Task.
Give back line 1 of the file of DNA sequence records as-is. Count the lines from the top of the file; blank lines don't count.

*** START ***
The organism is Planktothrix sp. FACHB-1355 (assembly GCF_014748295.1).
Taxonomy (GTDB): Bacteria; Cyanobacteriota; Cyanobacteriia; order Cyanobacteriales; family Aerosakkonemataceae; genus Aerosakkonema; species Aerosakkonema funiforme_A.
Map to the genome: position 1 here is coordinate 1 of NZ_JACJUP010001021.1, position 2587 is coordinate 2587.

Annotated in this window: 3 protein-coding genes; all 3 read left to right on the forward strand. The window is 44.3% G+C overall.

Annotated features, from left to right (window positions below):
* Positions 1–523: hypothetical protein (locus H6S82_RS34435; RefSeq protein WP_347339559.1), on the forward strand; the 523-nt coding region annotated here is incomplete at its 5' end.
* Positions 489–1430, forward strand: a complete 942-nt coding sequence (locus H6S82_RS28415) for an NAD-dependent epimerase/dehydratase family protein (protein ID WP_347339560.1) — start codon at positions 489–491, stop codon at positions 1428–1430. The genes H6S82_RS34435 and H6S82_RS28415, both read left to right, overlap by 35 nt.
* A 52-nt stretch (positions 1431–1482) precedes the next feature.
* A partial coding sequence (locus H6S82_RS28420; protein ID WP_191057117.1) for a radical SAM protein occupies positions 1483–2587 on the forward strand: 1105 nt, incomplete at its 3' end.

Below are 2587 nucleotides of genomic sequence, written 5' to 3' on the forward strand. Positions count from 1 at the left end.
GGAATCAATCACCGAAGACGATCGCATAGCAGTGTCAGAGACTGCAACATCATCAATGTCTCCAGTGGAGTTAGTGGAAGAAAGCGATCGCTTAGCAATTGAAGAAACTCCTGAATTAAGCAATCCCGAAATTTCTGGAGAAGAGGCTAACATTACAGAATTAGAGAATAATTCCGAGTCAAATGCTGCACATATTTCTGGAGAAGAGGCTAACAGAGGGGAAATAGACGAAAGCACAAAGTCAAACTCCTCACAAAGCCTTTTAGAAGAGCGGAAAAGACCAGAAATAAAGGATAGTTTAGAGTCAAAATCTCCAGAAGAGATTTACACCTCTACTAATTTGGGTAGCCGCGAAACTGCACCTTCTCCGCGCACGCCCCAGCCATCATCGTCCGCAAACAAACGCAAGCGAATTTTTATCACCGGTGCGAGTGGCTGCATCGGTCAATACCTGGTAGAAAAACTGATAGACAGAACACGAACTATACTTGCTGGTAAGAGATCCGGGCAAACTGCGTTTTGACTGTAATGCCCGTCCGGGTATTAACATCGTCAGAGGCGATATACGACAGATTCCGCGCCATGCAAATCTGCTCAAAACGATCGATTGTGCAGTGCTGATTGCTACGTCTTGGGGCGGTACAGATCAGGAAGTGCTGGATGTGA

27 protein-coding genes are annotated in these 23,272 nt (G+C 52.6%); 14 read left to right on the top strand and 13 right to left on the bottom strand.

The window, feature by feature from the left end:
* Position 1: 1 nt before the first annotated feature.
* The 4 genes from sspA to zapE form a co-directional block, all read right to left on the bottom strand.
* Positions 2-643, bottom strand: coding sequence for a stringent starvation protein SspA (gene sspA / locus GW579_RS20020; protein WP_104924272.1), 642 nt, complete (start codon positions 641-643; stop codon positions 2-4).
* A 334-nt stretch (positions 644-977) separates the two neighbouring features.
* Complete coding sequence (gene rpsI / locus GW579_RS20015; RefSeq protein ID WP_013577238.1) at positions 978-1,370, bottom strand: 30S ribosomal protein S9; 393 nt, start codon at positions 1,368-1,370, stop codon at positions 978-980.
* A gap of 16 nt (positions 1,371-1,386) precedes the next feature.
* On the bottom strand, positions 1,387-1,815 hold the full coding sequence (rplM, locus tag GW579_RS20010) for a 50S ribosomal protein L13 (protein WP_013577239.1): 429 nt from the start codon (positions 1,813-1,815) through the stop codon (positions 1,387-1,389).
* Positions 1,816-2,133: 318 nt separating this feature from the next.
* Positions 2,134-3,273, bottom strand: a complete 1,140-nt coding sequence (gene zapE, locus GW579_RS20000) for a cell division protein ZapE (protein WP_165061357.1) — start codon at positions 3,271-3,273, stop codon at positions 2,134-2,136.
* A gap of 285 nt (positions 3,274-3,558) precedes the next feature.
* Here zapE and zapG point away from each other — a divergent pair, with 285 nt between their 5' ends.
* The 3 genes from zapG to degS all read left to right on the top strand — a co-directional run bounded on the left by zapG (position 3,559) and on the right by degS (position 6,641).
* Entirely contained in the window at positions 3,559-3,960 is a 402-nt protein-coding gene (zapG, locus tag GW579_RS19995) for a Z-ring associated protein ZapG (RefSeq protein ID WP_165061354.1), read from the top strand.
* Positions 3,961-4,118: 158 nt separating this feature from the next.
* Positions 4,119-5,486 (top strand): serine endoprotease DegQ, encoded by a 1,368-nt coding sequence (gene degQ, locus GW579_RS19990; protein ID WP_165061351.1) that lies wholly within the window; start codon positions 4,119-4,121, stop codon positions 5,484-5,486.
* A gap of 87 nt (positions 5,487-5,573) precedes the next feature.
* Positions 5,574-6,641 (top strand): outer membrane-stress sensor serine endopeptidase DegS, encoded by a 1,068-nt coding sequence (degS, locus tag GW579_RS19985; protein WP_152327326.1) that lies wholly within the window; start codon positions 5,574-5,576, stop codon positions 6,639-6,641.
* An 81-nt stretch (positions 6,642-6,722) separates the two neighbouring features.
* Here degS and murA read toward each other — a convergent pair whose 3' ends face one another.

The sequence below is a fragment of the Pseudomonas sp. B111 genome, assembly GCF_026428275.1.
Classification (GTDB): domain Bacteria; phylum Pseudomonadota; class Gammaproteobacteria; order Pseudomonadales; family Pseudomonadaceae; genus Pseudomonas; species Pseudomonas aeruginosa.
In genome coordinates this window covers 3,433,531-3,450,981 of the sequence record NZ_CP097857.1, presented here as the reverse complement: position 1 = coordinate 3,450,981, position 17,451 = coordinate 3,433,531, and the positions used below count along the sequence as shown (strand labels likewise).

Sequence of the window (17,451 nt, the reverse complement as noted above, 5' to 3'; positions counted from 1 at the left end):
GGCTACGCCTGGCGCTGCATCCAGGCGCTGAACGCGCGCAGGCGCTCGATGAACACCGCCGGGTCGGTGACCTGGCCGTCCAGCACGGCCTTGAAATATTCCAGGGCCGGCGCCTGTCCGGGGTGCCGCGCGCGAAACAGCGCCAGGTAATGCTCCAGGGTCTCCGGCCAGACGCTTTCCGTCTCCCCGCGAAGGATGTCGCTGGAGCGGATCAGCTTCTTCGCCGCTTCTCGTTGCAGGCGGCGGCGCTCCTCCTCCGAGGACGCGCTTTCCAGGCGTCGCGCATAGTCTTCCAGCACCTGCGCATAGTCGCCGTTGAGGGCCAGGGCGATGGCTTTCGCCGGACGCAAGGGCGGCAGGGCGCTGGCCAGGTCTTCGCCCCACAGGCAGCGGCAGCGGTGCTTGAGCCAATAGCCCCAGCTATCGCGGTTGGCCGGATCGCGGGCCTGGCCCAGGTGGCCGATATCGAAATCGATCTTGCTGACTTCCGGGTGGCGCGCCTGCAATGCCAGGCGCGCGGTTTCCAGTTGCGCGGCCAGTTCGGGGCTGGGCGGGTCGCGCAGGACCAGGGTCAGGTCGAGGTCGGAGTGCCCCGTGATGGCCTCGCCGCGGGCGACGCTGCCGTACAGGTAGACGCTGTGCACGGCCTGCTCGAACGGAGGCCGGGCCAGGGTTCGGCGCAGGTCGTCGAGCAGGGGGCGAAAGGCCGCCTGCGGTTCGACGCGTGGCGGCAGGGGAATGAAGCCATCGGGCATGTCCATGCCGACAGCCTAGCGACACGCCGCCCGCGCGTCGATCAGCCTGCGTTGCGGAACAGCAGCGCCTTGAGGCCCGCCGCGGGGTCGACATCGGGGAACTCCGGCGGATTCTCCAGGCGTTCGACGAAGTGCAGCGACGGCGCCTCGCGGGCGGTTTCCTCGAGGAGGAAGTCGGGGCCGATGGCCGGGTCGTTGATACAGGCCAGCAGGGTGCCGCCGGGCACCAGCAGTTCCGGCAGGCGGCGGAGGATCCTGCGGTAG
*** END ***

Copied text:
The organism is Planktothrix sp. FACHB-1355 (assembly GCF_014748295.1).